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Tuesday, May 13, 2008

Lost Politics: Full Transcription

Tomorrow's edition of Seven Days features an interview with Thee Silver Mt. Zion co-founder Efrim Menuck. As so often happens, the confines of the print edition require that conversations such as this one be trimmed down to fit the physical limitations of the space. Thanks to the unceasing wonders of the Internet, no such constraints exist in the blogosphere. So you, loyal Solid State readers, get to check out the interview in its entirety. Enjoy.

PS- If you haven't bought tickets to this show yet, you really should. Like now.

Lost Politics

A Conversation with Thee Silver Mt. Zion’s Efrim Menuck

Tick Tick Presents: Thee Silver Mt. Zion Memorial Orchestra & Tra-La-La Band with Oak and Greg Davis & Friends this Friday at First Unitarian Universalist Church in Burlington, 8 p.m. $12/13/15. AA.


The members of Montreal’s Thee Silver Mt. Zion Memorial Orchestra & Tra-La-La Band have passionate social and political beliefs, reflected by an equally passionate fan base — even though their music itself is rarely explicitly political. Seven Days recently spoke with SMZ co-founder Efrim Menuck about politics, misconceptions and a certain ad for the TV show “Lost,” in advance of their upcoming Burlington performance.

SD: TSMZ is often tabbed as a “political” band. But that seems to be a designation you bristle at.
EFRIM MENUCK: For the most part we get broadly cast as a political band or anarchists or openly idealistic. There are all sorts of generalizations made about us, and I think that’s what I bristle at. We don’t conceive of ourselves as activists or political. We just think of ourselves as formed, grown-up human beings who choose to write songs that sort of address the mess that the world is in. There aren’t any statements we’ve made that are contentious or anything. They all seem to be plainly held truths by most people. You know what I mean? I don’t know why people feel the need to characterize us as “political anarchists” or anything. But it’s really far from the truth.
    It’s frustrating too. There was a time — I mean, it seems like forever ago now — where, like a lot of people, we were sort of on the margins of the anti-globalization movement and going to protests and stuff like that. There’s a level of politicization that happens in that context that we were definitely a part of. There were references made in songs, specifically about those types of movements.
    It’s frustrating at points too because there are a lot of people [for whom] that whole milieu is alien to them. You’re trying to write songs that are kind of nuanced, but it’s kind of specific. It can be frustrating feeling like you have to give someone a sort of like “International Protest Movement for Beginners” spiel or something.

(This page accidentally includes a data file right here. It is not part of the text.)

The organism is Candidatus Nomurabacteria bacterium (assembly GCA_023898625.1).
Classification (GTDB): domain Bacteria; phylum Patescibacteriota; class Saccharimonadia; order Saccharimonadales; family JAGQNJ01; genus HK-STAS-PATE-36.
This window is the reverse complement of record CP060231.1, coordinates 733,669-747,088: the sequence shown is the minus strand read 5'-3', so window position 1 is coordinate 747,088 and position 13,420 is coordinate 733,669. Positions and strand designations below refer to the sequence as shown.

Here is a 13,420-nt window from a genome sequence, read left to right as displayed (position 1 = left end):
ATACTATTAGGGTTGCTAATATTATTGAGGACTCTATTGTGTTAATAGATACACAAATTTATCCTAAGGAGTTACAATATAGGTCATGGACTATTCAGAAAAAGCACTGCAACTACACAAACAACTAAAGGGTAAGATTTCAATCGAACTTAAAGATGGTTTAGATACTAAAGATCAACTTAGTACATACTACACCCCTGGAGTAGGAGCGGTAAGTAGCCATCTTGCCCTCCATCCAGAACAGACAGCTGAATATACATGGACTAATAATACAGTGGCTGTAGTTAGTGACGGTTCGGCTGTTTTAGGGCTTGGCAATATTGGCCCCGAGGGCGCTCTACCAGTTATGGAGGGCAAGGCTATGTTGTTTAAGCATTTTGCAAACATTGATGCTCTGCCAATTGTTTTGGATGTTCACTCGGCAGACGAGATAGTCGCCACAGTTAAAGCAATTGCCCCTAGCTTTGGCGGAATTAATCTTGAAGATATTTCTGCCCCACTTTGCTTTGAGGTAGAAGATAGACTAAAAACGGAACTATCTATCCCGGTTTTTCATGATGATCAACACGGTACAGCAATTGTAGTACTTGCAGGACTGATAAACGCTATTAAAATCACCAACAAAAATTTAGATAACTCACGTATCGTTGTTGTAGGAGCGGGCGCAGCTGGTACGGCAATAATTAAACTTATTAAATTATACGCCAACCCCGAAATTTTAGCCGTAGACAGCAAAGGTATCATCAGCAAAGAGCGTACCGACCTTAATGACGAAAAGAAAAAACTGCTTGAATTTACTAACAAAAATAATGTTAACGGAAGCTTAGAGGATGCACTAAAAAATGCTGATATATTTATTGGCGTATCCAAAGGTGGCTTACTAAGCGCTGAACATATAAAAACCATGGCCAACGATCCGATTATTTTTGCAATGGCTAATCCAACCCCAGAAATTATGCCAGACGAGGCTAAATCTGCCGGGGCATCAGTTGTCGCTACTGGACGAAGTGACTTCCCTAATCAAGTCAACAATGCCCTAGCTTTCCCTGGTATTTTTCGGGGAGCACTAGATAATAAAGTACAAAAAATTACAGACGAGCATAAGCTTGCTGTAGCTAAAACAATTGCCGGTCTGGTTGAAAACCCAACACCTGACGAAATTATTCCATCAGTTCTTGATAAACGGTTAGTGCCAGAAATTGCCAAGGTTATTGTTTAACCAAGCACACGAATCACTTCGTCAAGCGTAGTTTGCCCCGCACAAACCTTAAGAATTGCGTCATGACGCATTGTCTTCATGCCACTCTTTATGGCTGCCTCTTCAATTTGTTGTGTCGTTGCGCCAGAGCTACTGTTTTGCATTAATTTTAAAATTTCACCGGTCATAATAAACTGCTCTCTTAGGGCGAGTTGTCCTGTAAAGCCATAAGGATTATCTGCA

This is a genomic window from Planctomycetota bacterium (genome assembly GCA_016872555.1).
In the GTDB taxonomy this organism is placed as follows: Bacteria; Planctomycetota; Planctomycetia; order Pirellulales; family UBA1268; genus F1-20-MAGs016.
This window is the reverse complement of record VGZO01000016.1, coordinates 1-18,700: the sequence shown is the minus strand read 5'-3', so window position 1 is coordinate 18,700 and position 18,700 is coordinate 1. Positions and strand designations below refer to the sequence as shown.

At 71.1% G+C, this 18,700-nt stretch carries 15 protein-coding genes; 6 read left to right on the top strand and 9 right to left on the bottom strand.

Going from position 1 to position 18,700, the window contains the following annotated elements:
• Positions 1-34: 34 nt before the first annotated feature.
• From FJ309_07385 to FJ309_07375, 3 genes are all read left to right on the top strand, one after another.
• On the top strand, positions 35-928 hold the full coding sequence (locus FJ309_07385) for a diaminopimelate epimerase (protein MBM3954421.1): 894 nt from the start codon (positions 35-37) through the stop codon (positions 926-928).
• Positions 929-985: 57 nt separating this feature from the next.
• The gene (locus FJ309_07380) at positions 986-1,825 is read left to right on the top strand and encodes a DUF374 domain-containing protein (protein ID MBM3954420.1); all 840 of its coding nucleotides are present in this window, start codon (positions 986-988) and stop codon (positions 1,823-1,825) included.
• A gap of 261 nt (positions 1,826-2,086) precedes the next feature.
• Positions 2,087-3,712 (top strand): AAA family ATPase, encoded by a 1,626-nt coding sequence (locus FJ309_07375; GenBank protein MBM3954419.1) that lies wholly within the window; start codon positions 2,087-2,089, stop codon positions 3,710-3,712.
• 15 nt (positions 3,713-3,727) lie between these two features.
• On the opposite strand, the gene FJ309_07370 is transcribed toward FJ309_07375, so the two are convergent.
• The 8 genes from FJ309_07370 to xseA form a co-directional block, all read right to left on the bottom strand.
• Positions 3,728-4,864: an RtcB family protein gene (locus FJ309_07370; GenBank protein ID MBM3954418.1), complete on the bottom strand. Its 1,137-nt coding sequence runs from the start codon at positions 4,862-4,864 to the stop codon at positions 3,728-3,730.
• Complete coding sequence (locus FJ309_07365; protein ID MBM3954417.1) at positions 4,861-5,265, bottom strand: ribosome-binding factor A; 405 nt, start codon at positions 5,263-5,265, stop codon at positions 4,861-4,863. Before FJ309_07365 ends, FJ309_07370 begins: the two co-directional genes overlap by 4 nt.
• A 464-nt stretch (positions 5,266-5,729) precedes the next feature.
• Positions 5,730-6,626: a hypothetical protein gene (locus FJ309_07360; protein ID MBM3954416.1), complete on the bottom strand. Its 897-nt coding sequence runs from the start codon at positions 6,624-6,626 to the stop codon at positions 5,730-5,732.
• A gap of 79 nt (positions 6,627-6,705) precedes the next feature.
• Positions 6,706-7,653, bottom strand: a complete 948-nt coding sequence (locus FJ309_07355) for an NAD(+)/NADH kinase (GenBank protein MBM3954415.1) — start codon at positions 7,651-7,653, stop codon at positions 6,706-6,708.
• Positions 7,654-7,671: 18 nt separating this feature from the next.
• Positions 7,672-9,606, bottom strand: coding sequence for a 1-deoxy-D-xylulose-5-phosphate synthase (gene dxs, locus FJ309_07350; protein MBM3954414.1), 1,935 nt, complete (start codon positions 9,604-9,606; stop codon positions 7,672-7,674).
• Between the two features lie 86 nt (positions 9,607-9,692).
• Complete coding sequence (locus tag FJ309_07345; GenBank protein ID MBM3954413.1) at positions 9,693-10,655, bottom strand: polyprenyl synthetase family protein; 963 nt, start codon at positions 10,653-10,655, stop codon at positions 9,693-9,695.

SD: Does that have anything to do with 13 Blues being the first album for which you’ve included lyrics with the liner notes?
Smzbymarkslutsky_4 EM: There are a lot of people who like our band for whom English is not their first language. So we mostly wanted to put the lyrics somewhere so people who didn’t speak English that well necessarily, would have a bit of a chance at understanding what was going on. So I posted a bunch of the lyrics just on the Internet for that purpose. And when this album cam out I just told [Constellation Records] “This time, there’s gonna be a lyric sheet.”

SD: You’re often pointed to as the “leader” of the band, but that’s not entirely true. It’s more of a collective process isn’t it?
EM: It is absolutely a collective process. We’ll start with a handful of riffs . . . there’s very few songs where I’ll come in with chords or lyrics ready, you know? There’s maybe three songs like that in the history of the band. But for the most part we’ll start with a handful of riffs until some sort of rough structure is there. Then we’ll start adding counter lines and melodies and things. Then, really late in the process, I’ll start writing words and sort of roughing them into the song. It takes us about a month of serious work to get a song together, because we’re all stubborn and have this strange writing process.

SD: And they’re all pretty epic songs. Like, ten-plus minutes.
EM: We’ve tried to write shorter songs. I guess it’s maybe not a strong point for us. We sort of need that much runway. We’re self-conscious about it, so we try to make it as concise as we can.

SD: Not to get political again, but have you been following the US presidential election?